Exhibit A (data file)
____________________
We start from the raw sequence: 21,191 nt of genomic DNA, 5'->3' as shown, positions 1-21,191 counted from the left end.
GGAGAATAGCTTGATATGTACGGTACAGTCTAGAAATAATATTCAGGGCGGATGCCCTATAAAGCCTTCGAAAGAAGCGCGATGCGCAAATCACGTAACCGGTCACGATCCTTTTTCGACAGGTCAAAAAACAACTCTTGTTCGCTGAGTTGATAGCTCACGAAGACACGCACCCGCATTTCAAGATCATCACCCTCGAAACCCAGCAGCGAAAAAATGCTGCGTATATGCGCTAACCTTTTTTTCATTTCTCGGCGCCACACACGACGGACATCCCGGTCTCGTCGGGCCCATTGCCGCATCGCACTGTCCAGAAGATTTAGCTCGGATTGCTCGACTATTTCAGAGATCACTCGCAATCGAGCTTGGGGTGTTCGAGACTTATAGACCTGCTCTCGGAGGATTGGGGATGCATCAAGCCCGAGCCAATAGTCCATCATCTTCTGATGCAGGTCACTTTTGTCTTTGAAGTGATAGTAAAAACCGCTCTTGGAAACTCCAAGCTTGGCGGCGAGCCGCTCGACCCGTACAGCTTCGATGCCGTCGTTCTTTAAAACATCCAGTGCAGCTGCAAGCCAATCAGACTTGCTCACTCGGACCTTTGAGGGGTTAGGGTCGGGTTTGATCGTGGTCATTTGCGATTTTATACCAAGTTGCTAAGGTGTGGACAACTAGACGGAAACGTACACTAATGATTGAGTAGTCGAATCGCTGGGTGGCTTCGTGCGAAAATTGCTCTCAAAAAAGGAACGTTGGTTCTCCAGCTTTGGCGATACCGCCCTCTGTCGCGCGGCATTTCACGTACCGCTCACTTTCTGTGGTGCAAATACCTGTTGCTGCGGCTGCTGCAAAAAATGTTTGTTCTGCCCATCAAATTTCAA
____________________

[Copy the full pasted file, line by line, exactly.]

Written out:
We start from the raw sequence: 21,191 nt of genomic DNA, 5'->3' as shown, positions 1-21,191 counted from the left end.
GGAGAATAGCTTGATATGTACGGTACAGTCTAGAAATAATATTCAGGGCGGATGCCCTATAAAGCCTTCGAAAGAAGCGCGATGCGCAAATCACGTAACCGGTCACGATCCTTTTTCGACAGGTCAAAAAACAACTCTTGTTCGCTGAGTTGATAGCTCACGAAGACACGCACCCGCATTTCAAGATCATCACCCTCGAAACCCAGCAGCGAAAAAATGCTGCGTATATGCGCTAACCTTTTTTTCATTTCTCGGCGCCACACACGACGGACATCCCGGTCTCGTCGGGCCCATTGCCGCATCGCACTGTCCAGAAGATTTAGCTCGGATTGCTCGACTATTTCAGAGATCACTCGCAATCGAGCTTGGGGTGTTCGAGACTTATAGACCTGCTCTCGGAGGATTGGGGATGCATCAAGCCCGAGCCAATAGTCCATCATCTTCTGATGCAGGTCACTTTTGTCTTTGAAGTGATAGTAAAAACCGCTCTTGGAAACTCCAAGCTTGGCGGCGAGCCGCTCGACCCGTACAGCTTCGATGCCGTCGTTCTTTAAAACATCCAGTGCAGCTGCAAGCCAATCAGACTTGCTCACTCGGACCTTTGAGGGGTTAGGGTCGGGTTTGATCGTGGTCATTTGCGATTTTATACCAAGTTGCTAAGGTGTGGACAACTAGACGGAAACGTACACTAATGATTGAGTAGTCGAATCGCTGGGTGGCTTCGTGCGAAAATTGCTCTCAAAAAAGGAACGTTGGTTCTCCAGCTTTGGCGATACCGCCCTCTGTCGCGCGGCATTTCACGTACCGCTCACTTTCTGTGGTGCAAATACCTGTTGCTGCGGCTGCTGCAAAAAATGTTTGTTCTGCCCATCAAATTTCAA